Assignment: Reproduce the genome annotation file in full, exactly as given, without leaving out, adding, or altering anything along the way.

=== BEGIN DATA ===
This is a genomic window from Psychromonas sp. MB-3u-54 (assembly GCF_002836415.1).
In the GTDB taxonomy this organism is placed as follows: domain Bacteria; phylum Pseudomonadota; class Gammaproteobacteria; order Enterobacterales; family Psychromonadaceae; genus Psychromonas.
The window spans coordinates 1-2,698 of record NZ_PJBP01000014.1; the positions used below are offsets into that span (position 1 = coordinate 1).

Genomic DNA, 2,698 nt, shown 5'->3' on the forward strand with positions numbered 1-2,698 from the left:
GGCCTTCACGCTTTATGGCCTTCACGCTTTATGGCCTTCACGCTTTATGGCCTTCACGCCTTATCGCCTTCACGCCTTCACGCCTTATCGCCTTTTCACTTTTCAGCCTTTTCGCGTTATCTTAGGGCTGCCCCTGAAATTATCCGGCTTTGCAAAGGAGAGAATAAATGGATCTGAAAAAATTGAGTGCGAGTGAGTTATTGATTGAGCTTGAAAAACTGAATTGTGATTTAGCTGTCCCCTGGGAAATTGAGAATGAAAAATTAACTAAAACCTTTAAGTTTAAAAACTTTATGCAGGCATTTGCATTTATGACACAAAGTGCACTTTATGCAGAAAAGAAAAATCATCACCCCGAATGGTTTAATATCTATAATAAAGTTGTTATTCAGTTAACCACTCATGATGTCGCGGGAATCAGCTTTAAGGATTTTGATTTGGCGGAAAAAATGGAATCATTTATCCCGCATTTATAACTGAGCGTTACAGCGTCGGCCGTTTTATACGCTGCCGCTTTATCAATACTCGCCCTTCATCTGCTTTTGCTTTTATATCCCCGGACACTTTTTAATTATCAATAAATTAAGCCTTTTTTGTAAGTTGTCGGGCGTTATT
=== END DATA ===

This is a genomic window from Psychromonas sp. MB-3u-54 (assembly GCF_002836415.1).
In the GTDB taxonomy this organism is placed as follows: domain Bacteria; phylum Pseudomonadota; class Gammaproteobacteria; order Enterobacterales; family Psychromonadaceae; genus Psychromonas.
The window spans coordinates 1-2,698 of record NZ_PJBP01000014.1; the positions used below are offsets into that span (position 1 = coordinate 1).

Genomic DNA, 2,698 nt, shown 5'->3' on the forward strand with positions numbered 1-2,698 from the left:
GGCCTTCACGCTTTATGGCCTTCACGCTTTATGGCCTTCACGCTTTATGGCCTTCACGCCTTATCGCCTTCACGCCTTCACGCCTTATCGCCTTTTCACTTTTCAGCCTTTTCGCGTTATCTTAGGGCTGCCCCTGAAATTATCCGGCTTTGCAAAGGAGAGAATAAATGGATCTGAAAAAATTGAGTGCGAGTGAGTTATTGATTGAGCTTGAAAAACTGAATTGTGATTTAGCTGTCCCCTGGGAAATTGAGAATGAAAAATTAACTAAAACCTTTAAGTTTAAAAACTTTATGCAGGCATTTGCATTTATGACACAAAGTGCACTTTATGCAGAAAAGAAAAATCATCACCCCGAATGGTTTAATATCTATAATAAAGTTGTTATTCAGTTAACCACTCATGATGTCGCGGGAATCAGCTTTAAGGATTTTGATTTGGCGGAAAAAATGGAATCATTTATCCCGCATTTATAACTGAGCGTTACAGCGTCGGCCGTTTTATACGCTGCCGCTTTATCAATACTCGCCCTTCATCTGCTTTTGCTTTTATATCCCCGGACACTTTTTAATTATCAATAAATTAAGCCTTTTTTGTAAGTTGTCGGGCGTTATT